Calendula officinalis; Eng (UK): Marigold; Ita: Calendula; Swe: Ringblomma; Quecha: Uchu Q’aspa; Sp: Boton de Oro
Habitat: Europe, Australia, Asia, America. It can be grown easily in sunny locations in most kinds of soils. It is a perennial plant.
Constituents: Carotenoids flavoxanthin and auroxanthin are antioxidants, and gives its flower the yellow-orange coloration. The leaves and stems contain other carotenoids, mostly lutein (80%) and zeaxanthin (5%), and beta-carotene. The plant contains compounds such as saponins, bitter glycosides, resins and essential oils.
Actions: Anti inflammatory, antibacterial, antiviral, anti fungal, anti tumor, anti mutagenic, lymphatic, vulnerary, protective, soothing.
Medicinal uses: The triterpenoid esters contained in the petals and pollen have anti-inflammatory actions. The flavonols iorhamnetin, quercitin and kaempferol have shown to have antibacterial, anti-inflammatory, antiviral, anti fungal, anti tumor and antimutagenic activity and can be used after labour as disinfectant for aiding the healing of perineal tears, umbilical and nipples care and wounds generally. It is useful in case of fungal infections such as Candida albicans (thrush) in the vagina, intestines, throat, mouth, nipples and arm folds. Untreated Candida infection can cause food allergies and low resistance to diseases. Calendula has protective properties and can be used for ulcers. Its anti-inflammatory and lymphatic action is excellent for mastitis, prostatitis and swollen glands generally. Calendula cream or salve soothes burns, and irritated skin, skin rashes, such as nappy rash.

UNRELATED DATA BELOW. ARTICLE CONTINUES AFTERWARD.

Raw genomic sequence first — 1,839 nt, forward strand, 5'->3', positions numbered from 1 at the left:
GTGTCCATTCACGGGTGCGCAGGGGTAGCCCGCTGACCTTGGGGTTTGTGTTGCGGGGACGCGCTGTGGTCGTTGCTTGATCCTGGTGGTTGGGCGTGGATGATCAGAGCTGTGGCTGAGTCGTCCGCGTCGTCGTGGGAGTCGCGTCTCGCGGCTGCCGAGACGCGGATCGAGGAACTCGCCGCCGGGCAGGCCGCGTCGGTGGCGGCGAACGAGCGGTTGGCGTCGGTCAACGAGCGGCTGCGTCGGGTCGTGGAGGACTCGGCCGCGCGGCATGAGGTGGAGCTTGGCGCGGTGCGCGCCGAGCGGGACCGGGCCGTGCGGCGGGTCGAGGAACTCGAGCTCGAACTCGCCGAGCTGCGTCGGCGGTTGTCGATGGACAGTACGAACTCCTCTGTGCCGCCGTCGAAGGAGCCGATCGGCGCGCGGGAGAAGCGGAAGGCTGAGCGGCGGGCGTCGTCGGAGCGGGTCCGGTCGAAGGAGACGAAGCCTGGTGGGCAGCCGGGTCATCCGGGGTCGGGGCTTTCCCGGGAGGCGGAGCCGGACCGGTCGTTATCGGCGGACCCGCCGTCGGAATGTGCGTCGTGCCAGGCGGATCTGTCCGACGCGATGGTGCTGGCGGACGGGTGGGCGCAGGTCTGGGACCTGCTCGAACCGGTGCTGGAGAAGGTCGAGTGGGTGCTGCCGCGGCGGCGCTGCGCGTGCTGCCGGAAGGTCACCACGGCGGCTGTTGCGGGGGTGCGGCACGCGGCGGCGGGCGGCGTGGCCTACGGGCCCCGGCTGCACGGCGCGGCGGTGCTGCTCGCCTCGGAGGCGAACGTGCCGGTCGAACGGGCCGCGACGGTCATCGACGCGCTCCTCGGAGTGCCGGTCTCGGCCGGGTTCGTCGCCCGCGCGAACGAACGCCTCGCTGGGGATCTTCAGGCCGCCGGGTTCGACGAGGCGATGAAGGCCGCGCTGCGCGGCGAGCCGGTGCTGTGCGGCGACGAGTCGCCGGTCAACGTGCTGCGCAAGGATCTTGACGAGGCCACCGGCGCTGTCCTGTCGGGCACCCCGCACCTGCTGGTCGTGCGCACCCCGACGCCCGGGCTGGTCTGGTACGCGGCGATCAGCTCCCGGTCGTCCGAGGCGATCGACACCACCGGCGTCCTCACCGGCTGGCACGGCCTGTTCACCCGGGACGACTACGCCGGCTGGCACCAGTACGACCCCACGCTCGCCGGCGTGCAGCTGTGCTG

Other uses: The flower can be eaten. The flower can be used to dye fabrics.
Energy Quality Aspects:
In astrology it is connected to the sun and thus Leo fire element , solid quality.
Element quality: cold and damp.
Cautions: Should not be used in pregnancy.
by Phytoart, Xilef Welner